Facebook Timeline Scams Prey on Wishful Thinking

If you're not a fan of the new Facebook Timeline design, beware of bogus Facebook groups and pages promising a return to the old design.


If you're not a fan of Facebook's new Timeline, you're not alone. In a CIO.com poll of more than 600 people, 87 percent responded that they dislike the new profile design.

Unfortunately for them—and contrary to Facebook Pages and Groups popping up—there's no hitting the rewind button to revert to the old profile.

Since Timeline rolled out to the public in December, and the backlash that ensued over yet another Facebook change, scammers and spammers have been busy creating bogus Facebook Pages and Groups claiming to give you instructions on how to get your old profile back.

These pages, which you can find easily by searching Facebook for the keyword "Timeline," have attracted tens of thousands of people. They are generally entitled "Deactivate Facebook Timeline on your Profile" or "Deactivate Your FB Timeline" and are found under app, public figure, community, cause, website and organization categories.

They also have a number of characteristics in common: Most request that you "Like" its page before it reveals how to receive your old profile design, then it instructs you to click a cluster of "Like" buttons and a "Share" button; select a state or country; and choose friends to invite to the application or group.

[4 Facebook Security Tips to Stay Safe in 2012

Michael Sutton, vice president of security research at Zscaler ThreatLabZ, says that these scams are typical. Scammers, he says, aren't usually looking for information, rather they're "social engineering" users into performing acts that further the scam, ultimately earning the scammer a few cents.

There are two parts to this specific scam, Sutton says. The first falls under the aforementioned propagation category, in which the scams convince victims to "Like" its Facebook page, then posts a link to it in the users' News Feeds and potentially sends a link to users' friends via Facebook chat.

The second part is the pay-per-action scam, in which the page ends with asking the user to take a survey, for which the scammer will earn a few cents.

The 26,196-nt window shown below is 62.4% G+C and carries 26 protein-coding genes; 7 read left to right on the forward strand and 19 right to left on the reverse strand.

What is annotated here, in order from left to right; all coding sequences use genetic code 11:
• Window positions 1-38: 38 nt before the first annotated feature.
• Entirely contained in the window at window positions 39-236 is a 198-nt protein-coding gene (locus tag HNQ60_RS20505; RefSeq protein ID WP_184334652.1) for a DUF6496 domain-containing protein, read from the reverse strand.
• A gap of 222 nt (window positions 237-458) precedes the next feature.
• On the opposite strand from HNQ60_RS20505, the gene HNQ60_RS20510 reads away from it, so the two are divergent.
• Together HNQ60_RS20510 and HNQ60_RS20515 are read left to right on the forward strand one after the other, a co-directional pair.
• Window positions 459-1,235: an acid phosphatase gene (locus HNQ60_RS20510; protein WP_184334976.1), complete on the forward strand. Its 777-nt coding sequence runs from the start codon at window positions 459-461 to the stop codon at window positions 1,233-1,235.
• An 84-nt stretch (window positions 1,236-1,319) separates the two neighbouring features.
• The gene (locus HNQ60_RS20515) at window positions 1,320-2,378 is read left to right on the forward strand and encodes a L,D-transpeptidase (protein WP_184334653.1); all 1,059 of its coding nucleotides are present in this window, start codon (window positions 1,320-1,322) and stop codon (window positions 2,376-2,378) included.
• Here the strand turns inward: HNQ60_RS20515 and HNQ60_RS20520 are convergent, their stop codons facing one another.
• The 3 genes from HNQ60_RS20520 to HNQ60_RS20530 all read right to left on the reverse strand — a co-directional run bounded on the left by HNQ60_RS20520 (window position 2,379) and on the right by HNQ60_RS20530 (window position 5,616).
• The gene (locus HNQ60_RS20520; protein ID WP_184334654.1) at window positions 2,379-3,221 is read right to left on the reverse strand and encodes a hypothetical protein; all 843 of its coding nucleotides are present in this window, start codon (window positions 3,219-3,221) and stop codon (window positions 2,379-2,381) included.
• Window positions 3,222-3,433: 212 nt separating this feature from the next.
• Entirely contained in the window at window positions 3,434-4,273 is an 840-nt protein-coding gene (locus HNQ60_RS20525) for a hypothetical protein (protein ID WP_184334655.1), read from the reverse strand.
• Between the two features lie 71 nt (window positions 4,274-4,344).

"If [the scammers] can convince thousands of Facebook users to participate, such a scam can become a lucrative venture," Sutton says. "The scams often leverage current events or popular Facebook topics in order to draw the attention of potential victims."

Facebook, which generally does issue a warning or clarification regarding rampant scams or spammy memes, has not yet addressed these groups claiming to get your old profile back.

[Want more tips, tricks and details on Facebook privacy? Check out CIO.com's Facebook Bible.]

Generally, though, Facebook's official Facebook page and its official security page are two good resources to check if you're unsure about whether or not a page or meme is legitimate. On these pages, Facebook will post information about new security features, tips and setting rumors straight.

As a general recommendation, Sutton says to avoid "Like" or "Share" buttons on sites or in links that are sent to you, even from Facebook friends, since their profiles could have been already compromised. You can also download Zscaler's free Likejacking protection plugin.

Kristin Burnham covers consumer technology, social networking and Web 2.0 for CIO.com. Follow Kristin on Twitter @kmburnham. Follow everything from CIO.com on Twitter @CIOonline and on Facebook. Email Kristin at kburnham@cio.com

Copyright © 2012 IDG Communications, Inc.

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